Friday, June 1, 2012

Over the Pyrenees by Train and on to Bordeaux

What a full day! When I was planning my trip, I found a refence on the Internet to a scenic train ride through the Pyrrenes from Barcelona to Toulouse. The journey is via regional trains - a milk run and is comprised of a Spanish train from Barcelona to Latour de Carol then a French train from there to Toulouse. Spain has a different gauge rail than the rest of Europe so you actually do have to change trains when you leave the country.

It would be the first day's use of my 7 day Eurorail pass. While the fare is apparently not a lot, there is an added benefit when using the Eurorail pass that you don't have to line up to buy tickets. You do need to buy a "reservation" on some of the trains and the price varies. (see note below on Using a Eurorail pass.)

My train was scheduled to leave at 9:30, so being my usual "early rather than late" self, I set off for the train station at 7:30, having been told it was a 15 minute journey by metro. I must say that Barcelona has an excellent subway system, with routes going every which way. From the Universitat station it was three stops to a change from the red line to the green line and then two stops along the green line to the Sants Estation stop - easy peasy! I had enough time to grab a bit of breakfast and stock up on some food for the trip and was waiting at the disparture display in plenty of time to see that train which was leaving from track 8.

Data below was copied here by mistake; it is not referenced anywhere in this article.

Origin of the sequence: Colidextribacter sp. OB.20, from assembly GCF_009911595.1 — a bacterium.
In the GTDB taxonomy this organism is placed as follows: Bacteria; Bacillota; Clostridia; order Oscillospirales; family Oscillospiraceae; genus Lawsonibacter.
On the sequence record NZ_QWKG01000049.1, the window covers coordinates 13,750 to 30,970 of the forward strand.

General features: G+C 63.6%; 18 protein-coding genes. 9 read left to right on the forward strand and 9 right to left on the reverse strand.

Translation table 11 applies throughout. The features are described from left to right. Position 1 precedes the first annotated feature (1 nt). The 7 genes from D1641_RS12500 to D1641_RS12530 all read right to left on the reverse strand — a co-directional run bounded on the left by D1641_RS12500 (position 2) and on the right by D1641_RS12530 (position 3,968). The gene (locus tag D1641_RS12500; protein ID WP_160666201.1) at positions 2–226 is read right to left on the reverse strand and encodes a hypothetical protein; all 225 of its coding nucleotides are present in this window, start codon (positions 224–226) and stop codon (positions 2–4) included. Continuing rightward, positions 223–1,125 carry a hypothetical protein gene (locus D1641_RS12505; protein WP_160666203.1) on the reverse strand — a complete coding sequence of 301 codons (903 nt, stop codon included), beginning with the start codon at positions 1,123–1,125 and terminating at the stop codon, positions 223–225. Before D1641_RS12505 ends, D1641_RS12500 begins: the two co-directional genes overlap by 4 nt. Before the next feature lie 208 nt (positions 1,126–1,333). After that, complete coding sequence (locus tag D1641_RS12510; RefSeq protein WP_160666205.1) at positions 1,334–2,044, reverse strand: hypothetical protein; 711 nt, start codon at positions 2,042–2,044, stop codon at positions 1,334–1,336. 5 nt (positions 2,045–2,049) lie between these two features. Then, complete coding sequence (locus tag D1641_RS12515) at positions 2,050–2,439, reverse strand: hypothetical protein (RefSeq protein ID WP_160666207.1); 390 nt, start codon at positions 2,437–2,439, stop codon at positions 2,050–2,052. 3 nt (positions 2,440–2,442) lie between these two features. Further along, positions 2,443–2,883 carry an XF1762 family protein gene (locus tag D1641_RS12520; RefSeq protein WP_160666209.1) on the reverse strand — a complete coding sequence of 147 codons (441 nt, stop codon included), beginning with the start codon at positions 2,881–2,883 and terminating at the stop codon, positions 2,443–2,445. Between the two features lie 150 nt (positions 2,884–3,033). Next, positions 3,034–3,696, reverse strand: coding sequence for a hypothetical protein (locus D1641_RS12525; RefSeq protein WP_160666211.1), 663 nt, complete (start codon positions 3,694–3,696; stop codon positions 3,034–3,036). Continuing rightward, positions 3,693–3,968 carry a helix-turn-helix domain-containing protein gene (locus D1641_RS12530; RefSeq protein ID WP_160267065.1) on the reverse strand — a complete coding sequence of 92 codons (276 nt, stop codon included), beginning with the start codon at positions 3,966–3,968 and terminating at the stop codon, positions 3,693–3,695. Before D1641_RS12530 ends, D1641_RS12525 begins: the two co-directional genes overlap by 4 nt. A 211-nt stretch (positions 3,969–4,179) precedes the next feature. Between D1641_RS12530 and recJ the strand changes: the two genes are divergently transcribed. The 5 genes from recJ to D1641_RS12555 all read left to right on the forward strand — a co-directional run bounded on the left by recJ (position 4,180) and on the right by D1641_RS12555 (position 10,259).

I was amazed at how many trains were leaving from track 8 in the short while until my train left. The Sants train station is in the centre of Barcelona and I started to draw parallels with Toronto's Union station during the inbound commute by office workers into the centre of the city. Outbound travelers on regular trains must be similarly bewildered. In the 15 minutes I sat waiting at track 8 I saw 7 trains arrive.

At 2 minutes after my train was supposed to depart I started to get worried. I asked a man who was waiting also and he just shrugged, but all was well when a few minutes later a train labelled with my destination pulled into the station. It was a small commuter style train and I had to run up to the centre of the platform to get on because it only had a few cars. The train stopped for no more than 2 minutes and off we were!

When I got myself settled I noticed that an oriental lady was chatting with someone asking about the train being late. The woman replied "Spanish trains are always late!". Apparently the folks at the information booth had given the woman a print out showing a departure time of 9:33 when it was already 9:37! Anyway, the three of us - Gemma, Soon and myself, had a great chat for a good hour or so until we got to the Vic station where Gemma was heading to stay with family for the week end. Her parting words were that the train trip was usually so boring she was so glad to have had such good company of woman travellers to chat with.